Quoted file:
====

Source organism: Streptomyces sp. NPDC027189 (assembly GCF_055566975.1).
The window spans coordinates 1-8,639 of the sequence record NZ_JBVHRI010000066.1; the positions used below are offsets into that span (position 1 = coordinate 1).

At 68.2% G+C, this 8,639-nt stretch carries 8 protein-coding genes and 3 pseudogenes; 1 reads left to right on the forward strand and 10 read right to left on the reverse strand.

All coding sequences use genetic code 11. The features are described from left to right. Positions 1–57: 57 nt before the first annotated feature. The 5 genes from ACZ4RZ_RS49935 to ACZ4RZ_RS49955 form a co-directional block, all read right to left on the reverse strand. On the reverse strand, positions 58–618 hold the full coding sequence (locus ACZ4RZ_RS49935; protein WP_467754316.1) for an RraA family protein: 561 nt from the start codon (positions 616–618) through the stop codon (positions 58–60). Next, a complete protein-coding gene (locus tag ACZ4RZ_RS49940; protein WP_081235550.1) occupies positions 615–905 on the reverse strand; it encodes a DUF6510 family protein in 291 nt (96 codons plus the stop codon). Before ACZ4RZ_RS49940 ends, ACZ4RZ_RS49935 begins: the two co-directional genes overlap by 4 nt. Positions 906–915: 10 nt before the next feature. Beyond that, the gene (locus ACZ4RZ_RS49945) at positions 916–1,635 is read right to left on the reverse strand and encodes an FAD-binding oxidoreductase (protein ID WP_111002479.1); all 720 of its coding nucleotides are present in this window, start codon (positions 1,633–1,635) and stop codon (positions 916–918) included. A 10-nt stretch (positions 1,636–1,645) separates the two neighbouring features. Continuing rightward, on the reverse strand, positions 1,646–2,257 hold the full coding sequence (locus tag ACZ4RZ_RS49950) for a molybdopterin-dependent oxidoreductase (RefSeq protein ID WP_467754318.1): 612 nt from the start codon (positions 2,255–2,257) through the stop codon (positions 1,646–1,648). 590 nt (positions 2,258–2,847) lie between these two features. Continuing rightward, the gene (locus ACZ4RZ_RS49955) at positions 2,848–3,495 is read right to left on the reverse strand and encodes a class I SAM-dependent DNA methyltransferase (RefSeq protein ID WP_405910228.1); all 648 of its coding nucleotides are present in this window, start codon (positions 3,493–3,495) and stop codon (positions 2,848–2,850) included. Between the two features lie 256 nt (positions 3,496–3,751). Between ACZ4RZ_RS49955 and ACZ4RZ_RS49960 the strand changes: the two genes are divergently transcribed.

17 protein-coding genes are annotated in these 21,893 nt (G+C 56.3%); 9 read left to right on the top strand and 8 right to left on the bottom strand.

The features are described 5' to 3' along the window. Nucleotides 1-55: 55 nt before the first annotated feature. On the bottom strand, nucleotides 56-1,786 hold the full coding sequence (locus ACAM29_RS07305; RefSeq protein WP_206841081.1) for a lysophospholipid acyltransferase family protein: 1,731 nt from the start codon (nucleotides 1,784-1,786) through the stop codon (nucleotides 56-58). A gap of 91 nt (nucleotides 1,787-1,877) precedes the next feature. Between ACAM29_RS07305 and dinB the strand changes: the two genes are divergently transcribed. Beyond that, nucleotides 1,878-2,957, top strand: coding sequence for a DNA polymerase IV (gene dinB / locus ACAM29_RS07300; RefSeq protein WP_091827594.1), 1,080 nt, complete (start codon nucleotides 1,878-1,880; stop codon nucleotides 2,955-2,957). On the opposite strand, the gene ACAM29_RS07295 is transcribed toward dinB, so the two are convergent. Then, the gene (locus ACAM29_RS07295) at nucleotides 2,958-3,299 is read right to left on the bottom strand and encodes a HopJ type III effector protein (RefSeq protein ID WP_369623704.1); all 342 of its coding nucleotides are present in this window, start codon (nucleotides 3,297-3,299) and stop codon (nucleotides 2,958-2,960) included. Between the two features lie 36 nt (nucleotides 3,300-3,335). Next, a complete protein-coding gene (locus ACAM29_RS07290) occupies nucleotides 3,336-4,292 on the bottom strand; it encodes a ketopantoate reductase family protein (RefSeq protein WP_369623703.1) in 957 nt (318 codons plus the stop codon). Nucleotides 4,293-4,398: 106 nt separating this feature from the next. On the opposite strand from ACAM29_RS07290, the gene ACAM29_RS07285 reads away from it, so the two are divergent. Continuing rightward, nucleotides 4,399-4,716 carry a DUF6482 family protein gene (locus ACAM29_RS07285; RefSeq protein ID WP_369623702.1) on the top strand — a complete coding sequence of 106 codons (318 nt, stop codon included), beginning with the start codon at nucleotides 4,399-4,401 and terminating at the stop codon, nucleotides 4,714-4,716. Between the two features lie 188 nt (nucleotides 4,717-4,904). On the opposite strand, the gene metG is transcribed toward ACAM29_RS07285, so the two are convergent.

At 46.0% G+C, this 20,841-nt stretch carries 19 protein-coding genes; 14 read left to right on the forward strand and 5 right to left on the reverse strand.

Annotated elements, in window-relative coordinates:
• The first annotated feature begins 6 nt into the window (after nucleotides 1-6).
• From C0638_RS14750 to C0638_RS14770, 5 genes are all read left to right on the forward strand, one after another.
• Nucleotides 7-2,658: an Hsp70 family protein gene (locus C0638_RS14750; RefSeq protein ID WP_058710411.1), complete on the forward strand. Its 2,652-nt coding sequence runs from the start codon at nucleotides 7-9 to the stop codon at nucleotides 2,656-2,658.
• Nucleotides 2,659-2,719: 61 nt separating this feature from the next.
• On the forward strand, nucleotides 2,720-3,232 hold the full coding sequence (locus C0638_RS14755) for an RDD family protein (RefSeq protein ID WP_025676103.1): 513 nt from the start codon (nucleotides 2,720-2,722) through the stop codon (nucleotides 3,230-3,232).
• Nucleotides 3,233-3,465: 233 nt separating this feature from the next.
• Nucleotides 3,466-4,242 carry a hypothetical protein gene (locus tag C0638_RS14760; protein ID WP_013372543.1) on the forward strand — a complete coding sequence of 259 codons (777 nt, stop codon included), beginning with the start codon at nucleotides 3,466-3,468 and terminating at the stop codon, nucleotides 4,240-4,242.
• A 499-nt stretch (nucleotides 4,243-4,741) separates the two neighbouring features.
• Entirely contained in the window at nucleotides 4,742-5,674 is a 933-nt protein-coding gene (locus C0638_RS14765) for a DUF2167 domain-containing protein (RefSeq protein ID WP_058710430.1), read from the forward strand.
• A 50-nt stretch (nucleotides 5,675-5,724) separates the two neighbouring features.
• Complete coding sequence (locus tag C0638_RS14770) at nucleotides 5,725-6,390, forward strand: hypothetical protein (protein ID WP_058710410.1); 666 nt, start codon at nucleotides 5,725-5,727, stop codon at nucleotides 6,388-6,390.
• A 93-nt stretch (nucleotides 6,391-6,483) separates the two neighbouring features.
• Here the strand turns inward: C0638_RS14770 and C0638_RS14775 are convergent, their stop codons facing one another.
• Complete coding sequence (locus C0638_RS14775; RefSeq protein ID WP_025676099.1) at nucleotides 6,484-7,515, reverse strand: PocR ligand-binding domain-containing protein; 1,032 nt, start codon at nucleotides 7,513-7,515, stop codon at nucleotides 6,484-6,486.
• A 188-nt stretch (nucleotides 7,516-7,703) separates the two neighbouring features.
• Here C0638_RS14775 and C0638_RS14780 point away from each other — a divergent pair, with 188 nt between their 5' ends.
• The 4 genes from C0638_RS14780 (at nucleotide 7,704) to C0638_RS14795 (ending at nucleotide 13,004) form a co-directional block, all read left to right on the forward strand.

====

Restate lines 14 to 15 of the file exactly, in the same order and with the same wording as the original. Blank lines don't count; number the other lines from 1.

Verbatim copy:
• Nucleotides 3,233-3,465: 233 nt separating this feature from the next.
• Nucleotides 3,466-4,242 carry a hypothetical protein gene (locus tag C0638_RS14760; protein ID WP_013372543.1) on the forward strand — a complete coding sequence of 259 codons (777 nt, stop codon included), beginning with the start codon at nucleotides 3,466-3,468 and terminating at the stop codon, nucleotides 4,240-4,242.